Top 10 Christian Holidays Even Atheists Celebrate
Christianity has given us heaps of holidays every year, which is not surprising considering it has been around for more than 2,000 years. Even as society has become more secular, the Christian feast days persist in our lives. This list looks at ten Christian holidays that – with the exception of a few – most people reading this list will have celebrated or does still celebrate – Christian or not. Granted a few of these are not likely to be celebrated by American readers, but many are.
What you are celebrating: The ‘shining forth’ or revelation of God to mankind in the person of Jesus Christ
Date celebrating: January 6th
This is the feast of the ‘shining forth’ and revelation of the Messiah. On January 6th which comes after the birth of Jesus you usually celebrate a feast called the Feast of Epiphany. This is a feast which is kind of like Christmas, or as some people call it ‘little Christmas.’ Since people are remembering the day that God was able to give us such a powerful man, Jesus, people are feasting for him on this day in order to show their appreciation for the Messiah. This is traditionally the day remembered as the one on which the Three Magi visited the baby Jesus. This feast day is widely celebrated (by believers and non alike) in Europe far more than the United States.
What you are celebrating: The Feast of the Patron Saint of Scotland
Date Celebrated: 30 November
This is a feast day that is primarily celebrated in Scotland as it is also Scotland’s national day (because St Andrew is the Patron Saint of Scotland). Believer and unbeliever alike enjoy this day off school and work every year. But the festival isn’t found in Scotland only – in Barbados it is also a national day and in many parts of Eastern Europe there are a variety of superstitions and practices commonly performed on this feast or the night before (for good luck or to ward off bad luck).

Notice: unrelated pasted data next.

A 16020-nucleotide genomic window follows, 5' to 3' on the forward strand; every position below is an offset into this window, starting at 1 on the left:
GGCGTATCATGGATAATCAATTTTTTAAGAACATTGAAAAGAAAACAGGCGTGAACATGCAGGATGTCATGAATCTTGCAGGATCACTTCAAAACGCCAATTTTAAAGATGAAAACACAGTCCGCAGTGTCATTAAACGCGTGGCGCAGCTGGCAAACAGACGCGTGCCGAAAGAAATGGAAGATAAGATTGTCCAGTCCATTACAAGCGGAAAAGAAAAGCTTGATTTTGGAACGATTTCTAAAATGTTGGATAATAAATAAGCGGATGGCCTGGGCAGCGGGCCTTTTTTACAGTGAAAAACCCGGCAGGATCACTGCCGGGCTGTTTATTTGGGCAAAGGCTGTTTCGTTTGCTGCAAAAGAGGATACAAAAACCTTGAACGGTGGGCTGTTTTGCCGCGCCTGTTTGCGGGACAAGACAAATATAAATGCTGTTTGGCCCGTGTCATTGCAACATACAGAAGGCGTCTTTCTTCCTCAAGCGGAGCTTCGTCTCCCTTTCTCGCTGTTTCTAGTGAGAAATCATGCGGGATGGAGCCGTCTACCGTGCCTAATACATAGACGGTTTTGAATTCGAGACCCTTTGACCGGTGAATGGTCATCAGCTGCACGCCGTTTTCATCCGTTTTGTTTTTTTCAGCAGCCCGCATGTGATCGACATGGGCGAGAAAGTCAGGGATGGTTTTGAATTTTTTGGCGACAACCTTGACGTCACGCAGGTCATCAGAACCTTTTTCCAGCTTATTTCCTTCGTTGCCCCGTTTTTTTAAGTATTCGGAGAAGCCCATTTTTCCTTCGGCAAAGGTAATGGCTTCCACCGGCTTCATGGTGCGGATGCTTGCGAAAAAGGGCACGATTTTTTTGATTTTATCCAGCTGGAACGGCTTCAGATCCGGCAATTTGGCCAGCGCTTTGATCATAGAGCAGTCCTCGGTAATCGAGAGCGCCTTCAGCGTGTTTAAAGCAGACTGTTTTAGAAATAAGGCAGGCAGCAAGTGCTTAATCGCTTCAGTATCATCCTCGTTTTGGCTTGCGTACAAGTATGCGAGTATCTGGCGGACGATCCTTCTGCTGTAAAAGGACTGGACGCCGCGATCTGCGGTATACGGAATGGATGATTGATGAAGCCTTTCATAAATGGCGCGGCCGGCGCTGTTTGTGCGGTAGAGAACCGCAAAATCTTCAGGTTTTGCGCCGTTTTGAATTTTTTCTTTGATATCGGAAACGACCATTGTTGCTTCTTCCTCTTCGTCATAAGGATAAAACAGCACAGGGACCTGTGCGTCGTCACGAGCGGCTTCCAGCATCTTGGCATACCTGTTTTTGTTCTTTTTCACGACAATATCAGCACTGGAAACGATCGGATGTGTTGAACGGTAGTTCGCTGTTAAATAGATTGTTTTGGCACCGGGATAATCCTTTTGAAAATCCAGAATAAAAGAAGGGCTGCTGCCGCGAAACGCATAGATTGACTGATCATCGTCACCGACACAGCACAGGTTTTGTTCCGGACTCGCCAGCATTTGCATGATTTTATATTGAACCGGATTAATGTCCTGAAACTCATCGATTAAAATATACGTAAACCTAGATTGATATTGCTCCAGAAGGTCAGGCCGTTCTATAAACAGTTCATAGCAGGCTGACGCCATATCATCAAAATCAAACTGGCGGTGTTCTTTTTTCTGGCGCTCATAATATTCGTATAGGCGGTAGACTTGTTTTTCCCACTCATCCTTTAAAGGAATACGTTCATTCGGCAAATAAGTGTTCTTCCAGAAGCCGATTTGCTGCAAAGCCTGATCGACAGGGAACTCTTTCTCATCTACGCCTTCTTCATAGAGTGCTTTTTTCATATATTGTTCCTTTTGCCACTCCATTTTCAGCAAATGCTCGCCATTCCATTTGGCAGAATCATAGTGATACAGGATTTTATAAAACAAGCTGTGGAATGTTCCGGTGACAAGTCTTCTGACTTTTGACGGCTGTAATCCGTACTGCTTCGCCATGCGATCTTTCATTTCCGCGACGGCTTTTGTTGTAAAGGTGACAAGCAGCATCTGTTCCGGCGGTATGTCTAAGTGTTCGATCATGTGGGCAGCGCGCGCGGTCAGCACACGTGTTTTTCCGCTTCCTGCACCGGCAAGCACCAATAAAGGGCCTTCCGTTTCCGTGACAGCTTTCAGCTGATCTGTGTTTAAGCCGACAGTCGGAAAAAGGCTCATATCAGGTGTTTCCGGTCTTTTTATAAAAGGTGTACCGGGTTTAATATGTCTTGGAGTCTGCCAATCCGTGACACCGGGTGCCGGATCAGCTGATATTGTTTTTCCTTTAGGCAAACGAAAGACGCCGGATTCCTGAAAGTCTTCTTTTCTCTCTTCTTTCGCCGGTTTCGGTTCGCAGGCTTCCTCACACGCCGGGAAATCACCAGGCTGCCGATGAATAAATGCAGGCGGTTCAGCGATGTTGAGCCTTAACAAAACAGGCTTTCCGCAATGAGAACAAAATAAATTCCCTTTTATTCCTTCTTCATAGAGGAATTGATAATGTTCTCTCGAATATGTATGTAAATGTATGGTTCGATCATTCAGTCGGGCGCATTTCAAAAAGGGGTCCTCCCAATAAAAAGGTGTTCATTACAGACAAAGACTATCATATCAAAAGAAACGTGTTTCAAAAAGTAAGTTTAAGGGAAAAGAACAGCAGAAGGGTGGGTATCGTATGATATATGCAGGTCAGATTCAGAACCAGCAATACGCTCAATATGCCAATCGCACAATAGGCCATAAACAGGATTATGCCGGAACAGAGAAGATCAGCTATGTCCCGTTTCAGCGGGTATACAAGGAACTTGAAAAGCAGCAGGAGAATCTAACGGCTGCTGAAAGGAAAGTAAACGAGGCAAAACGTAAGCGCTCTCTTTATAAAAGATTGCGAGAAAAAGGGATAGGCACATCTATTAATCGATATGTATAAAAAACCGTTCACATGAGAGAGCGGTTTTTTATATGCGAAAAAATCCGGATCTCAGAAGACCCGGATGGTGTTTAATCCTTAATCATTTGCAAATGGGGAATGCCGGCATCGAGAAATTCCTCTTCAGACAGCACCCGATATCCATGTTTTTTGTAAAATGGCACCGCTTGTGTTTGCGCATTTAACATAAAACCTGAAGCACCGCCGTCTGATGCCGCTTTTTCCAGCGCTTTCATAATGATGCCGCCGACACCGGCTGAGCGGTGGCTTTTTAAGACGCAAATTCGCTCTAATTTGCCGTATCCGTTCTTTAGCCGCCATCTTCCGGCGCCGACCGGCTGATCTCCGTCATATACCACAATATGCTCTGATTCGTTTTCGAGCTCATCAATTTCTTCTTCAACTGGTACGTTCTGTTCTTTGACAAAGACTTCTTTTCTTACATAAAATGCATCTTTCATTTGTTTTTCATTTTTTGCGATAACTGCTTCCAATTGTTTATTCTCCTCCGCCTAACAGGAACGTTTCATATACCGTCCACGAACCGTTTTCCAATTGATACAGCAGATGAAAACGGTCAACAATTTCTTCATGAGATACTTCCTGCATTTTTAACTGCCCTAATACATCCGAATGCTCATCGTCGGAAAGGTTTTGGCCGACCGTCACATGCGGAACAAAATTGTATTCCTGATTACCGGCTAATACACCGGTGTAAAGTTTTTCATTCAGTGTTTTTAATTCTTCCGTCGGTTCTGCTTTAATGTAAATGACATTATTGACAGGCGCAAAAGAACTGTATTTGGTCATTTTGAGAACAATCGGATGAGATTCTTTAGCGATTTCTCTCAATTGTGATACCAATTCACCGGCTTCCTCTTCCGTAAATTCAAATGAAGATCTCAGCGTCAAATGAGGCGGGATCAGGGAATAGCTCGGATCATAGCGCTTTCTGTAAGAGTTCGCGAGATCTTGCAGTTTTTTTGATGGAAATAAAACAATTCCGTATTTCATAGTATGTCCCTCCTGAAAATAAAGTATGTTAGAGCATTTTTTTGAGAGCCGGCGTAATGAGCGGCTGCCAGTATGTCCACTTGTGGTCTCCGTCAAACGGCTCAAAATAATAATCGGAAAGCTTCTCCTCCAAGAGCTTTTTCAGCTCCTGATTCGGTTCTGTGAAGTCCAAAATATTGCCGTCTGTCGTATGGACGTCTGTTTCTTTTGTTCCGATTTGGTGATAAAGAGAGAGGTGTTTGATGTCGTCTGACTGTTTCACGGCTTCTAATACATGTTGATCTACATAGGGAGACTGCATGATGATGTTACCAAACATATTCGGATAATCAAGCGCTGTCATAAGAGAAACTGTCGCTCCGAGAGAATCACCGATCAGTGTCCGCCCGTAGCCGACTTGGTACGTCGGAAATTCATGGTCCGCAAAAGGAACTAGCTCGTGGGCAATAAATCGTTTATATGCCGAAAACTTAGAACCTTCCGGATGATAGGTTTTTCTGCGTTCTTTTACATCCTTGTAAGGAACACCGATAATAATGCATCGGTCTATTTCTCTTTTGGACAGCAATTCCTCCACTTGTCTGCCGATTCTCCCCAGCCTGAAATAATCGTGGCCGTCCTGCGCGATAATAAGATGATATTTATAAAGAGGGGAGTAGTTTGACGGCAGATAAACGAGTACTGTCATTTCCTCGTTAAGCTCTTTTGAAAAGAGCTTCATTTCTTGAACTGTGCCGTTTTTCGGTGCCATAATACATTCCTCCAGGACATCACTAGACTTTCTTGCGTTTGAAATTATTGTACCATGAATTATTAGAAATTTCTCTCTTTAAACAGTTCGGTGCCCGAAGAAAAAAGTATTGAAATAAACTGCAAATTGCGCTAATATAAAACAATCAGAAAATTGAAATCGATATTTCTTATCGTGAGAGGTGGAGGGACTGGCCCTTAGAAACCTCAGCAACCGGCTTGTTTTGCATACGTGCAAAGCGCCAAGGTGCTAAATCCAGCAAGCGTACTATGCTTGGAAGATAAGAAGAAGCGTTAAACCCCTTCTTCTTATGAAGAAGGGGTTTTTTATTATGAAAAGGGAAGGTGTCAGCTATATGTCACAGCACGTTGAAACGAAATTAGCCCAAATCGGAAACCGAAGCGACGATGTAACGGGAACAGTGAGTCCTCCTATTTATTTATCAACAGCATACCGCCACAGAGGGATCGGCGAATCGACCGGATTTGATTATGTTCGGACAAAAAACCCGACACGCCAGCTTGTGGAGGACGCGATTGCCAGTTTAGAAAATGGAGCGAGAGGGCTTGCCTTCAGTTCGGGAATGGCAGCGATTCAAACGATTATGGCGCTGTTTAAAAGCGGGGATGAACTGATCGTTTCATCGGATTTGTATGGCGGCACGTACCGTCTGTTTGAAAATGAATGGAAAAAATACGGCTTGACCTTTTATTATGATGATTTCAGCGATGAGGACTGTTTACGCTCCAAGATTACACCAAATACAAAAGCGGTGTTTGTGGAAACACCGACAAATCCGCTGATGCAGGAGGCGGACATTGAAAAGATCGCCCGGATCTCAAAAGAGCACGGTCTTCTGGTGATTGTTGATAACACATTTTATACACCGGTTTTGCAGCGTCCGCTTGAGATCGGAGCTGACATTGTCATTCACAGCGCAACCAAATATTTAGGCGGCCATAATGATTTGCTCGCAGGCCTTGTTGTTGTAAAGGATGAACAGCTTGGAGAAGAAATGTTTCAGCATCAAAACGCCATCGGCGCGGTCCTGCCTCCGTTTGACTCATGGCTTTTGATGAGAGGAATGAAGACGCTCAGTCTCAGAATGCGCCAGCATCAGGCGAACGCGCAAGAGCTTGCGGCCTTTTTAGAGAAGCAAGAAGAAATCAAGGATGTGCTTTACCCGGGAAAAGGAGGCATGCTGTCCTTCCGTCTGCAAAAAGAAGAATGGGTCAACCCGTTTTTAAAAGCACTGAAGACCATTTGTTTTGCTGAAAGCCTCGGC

What you are celebrating: Crucifixion of Jesus
Date Celebrated: Friday before Easter – a public holiday in many Western countries.
Good Friday is the day that we remember the death of Jesus on the cross. It is – in Christian terms – the most important feast day of the year as it is considered to be a memorial of the day that Christ died to forgive all the sins of man. This feast day manifests itself in many countries as a public holiday. It precedes the more well-known (and delicious) feast day of Easter Sunday. In New Zealand this is one of only two days in the year where it is strictly illegal to trade (except for essential businesses).
What you are celebrating: The last day of good eating
Date Celebrated: Day before Lent begins (movable feast)
Mardi Gras (meaning “fat Tuesday”) is the day before Ash Wednesday – the day that Lent begins. Traditionally Lent is a period of around six weeks in which believers fast by eating less food and not eating meat or fat. In preparation for this period of austerity people would have a blow out feast the night before (hence “fat” Tuesday). In modern times this has, of course, come to be a far grander event than just a slap up meal with music, partying, and the likes.
What you are celebrating: The feast of St Patrick
Date Celebrated: 17 March
The popularity of this feast day in America is undoubtedly due to the influence of Irish immigrants for whom St Patrick is the patron saint. St Patrick’s day festivities include copious amounts of alcohol (often colored green), sometimes dressing up, and lots of very bad imitations of an Irish accent. It is probably one of the most loved feast days on this list!
What you are celebrating: A third-century Roman saint
Date Celebrated: February 14